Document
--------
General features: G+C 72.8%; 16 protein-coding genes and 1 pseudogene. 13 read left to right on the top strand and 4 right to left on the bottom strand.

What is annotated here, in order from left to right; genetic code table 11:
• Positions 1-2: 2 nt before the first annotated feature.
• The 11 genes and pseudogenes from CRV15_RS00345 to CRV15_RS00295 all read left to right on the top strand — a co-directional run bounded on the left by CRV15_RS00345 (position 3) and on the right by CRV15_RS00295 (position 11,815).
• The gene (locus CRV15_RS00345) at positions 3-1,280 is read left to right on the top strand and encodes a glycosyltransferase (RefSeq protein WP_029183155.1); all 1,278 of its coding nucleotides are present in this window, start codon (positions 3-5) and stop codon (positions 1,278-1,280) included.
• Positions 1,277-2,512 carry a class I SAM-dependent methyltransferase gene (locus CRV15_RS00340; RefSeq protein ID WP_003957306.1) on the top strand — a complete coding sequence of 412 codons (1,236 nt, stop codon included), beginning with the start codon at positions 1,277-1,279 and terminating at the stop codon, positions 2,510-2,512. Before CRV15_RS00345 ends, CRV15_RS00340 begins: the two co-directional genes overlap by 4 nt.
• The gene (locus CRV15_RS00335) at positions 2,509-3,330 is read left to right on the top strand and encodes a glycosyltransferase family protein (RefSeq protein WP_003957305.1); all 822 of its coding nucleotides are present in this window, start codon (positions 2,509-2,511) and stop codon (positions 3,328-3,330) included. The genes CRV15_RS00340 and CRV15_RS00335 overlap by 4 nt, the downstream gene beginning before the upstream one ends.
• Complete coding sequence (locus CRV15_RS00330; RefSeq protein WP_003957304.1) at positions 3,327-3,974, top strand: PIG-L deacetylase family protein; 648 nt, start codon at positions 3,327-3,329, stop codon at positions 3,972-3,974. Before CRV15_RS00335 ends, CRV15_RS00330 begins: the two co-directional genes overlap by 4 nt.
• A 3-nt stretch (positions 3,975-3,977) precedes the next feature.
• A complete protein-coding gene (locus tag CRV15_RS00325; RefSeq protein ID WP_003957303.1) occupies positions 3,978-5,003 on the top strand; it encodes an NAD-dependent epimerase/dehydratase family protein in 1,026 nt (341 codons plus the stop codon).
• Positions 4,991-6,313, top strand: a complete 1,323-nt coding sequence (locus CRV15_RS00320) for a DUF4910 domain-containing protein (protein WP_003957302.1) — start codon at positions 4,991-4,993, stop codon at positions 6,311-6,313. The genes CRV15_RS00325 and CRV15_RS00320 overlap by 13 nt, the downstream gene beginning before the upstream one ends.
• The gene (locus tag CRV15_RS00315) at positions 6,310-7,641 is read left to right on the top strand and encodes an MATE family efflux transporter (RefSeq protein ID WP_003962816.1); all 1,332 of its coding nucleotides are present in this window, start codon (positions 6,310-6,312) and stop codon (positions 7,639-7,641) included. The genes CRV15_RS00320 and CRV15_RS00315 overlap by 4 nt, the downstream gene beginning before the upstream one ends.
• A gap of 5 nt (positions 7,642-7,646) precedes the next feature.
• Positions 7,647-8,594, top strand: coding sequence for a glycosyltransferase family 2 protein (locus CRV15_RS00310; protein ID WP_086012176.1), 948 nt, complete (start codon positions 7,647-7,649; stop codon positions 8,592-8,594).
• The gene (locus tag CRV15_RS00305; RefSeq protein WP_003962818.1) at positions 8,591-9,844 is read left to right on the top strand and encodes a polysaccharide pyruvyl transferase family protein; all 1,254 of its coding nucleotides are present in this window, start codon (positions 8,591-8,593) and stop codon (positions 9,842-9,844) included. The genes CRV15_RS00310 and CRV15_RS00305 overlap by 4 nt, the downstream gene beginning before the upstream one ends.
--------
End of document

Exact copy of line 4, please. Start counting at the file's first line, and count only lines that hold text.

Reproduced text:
• The 11 genes and pseudogenes from CRV15_RS00345 to CRV15_RS00295 all read left to right on the top strand — a co-directional run bounded on the left by CRV15_RS00345 (position 3) and on the right by CRV15_RS00295 (position 11,815).